What comes to mind when you hear that word? I know that for me what comes to mind depends on my circumstances. If I have work that needs to get done then I am generally calculating how I’m going to manage my time; if I am on vacation then I am looking for ways to lengthen time; if I am anticipating an event then I am hoping that time passes quickly. For those of us who are retired, time seems to take on a whole new meaning. I confess that I never gave much thought to the ways that time would shape my life in retirement.
I am finding that my view and thoughts on time are undergoing a subtle, or perhaps a not so subtle, shift. While time still affects me in the usual ways I am finding that I am enjoying the ‘moments’ of time much more. I am relishing ‘moments’ spent just sitting in the swing watching the water fowl and letting the beauty of my surroundings just seep in; I relish the ‘moments’ that I spend in devotions–no hurry to get to the office; I relish the ‘moments’ in my work room taking all the time I want on a project; I relish the ‘moments’ in front of the TV in the evenings with Don ( I also relish the ‘moments’ we spend together as each of us is buried in a book, an iPad, a puzzle book, etc.)
As I have pondered this thing called time, I was curious about how it would be defined. An interesting exercise. I like the Oxford Dictionary definition best: “Time, the indefinite continued progress of existence and events in the past, present, and future regarded as a whole.”
As I look back I can see just how fragmented my life was because I segmented it into passages of time. Perhaps thats just natural and an inescapable impossibility. But wouldn’t it be nice to become more aware of the moments of life as we walk through it rather than almost constantly working toward the next thing? Maybe like Don Quijote I am tilting at windmills but I do know that all of us need to be more aware of our moments and that we would do well to spend our time more wisely in the ‘moments’ and squander it less.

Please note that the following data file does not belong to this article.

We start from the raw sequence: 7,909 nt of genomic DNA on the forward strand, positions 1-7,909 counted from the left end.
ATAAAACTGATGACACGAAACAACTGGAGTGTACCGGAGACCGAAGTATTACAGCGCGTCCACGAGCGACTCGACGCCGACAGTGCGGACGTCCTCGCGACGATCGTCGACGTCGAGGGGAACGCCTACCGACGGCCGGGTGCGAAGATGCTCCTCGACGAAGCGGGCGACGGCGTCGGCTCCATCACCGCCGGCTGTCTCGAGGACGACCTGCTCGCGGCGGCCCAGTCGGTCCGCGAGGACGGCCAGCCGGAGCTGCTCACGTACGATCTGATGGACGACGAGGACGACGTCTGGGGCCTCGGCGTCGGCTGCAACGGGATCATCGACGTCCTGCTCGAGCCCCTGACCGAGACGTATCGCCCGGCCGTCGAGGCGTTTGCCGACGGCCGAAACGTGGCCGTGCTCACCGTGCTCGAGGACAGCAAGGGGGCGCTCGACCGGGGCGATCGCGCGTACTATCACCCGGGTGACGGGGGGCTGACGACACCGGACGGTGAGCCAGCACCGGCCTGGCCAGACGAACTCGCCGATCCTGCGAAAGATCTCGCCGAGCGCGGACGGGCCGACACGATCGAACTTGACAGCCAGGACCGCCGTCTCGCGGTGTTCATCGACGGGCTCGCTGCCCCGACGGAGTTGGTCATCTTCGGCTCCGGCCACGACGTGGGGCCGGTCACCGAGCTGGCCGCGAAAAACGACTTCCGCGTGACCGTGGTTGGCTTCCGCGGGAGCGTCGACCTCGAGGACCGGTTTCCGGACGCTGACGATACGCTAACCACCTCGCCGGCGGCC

A few years ago I came across this reading and share it with you. It helps to put time into perspective.
Take time to think; it is the source of power.
Take time to read; it is the foundation of wisdom.
Take time to play; it is the secret of staying young.
Take time to be quiet; it is the opportunity to seek God.
Take time to be aware; it is the opportunity to help others.
Take time to love and be loved; it is God’s greatest gift.
Take time to laugh; it is the music of the soul.
Take time to be friendly; it is the road to happiness.
Take time to dream; it is what the future is made of.
Take time to pray; it is the greatest power on earth.
Beloved, remember that time is a gift that God generously gives to us all. So instead of just looking to save time in your world of work, play, and rest; learn to take time. And learn to claim the blessings that God has given you in His time, measured not by hours, minutes, and seconds alone but in terms of eternity.
A couple of resolutions by Jonathan Edwards that would be good for all of us to adopt. “Resolution #5: Resolved, never to lose one moment of time; but to improve it in the most profitable way I possibly can. Resolution #6: Resolved, to live with a
ll my might, while I do live.”
“I will not waste my life! I will finish my course and finish it well. I will display the Gospel of the grace of God in all I do. I will run my race to the end.” – Paul” (John Piper, Don’t Waste Your Life)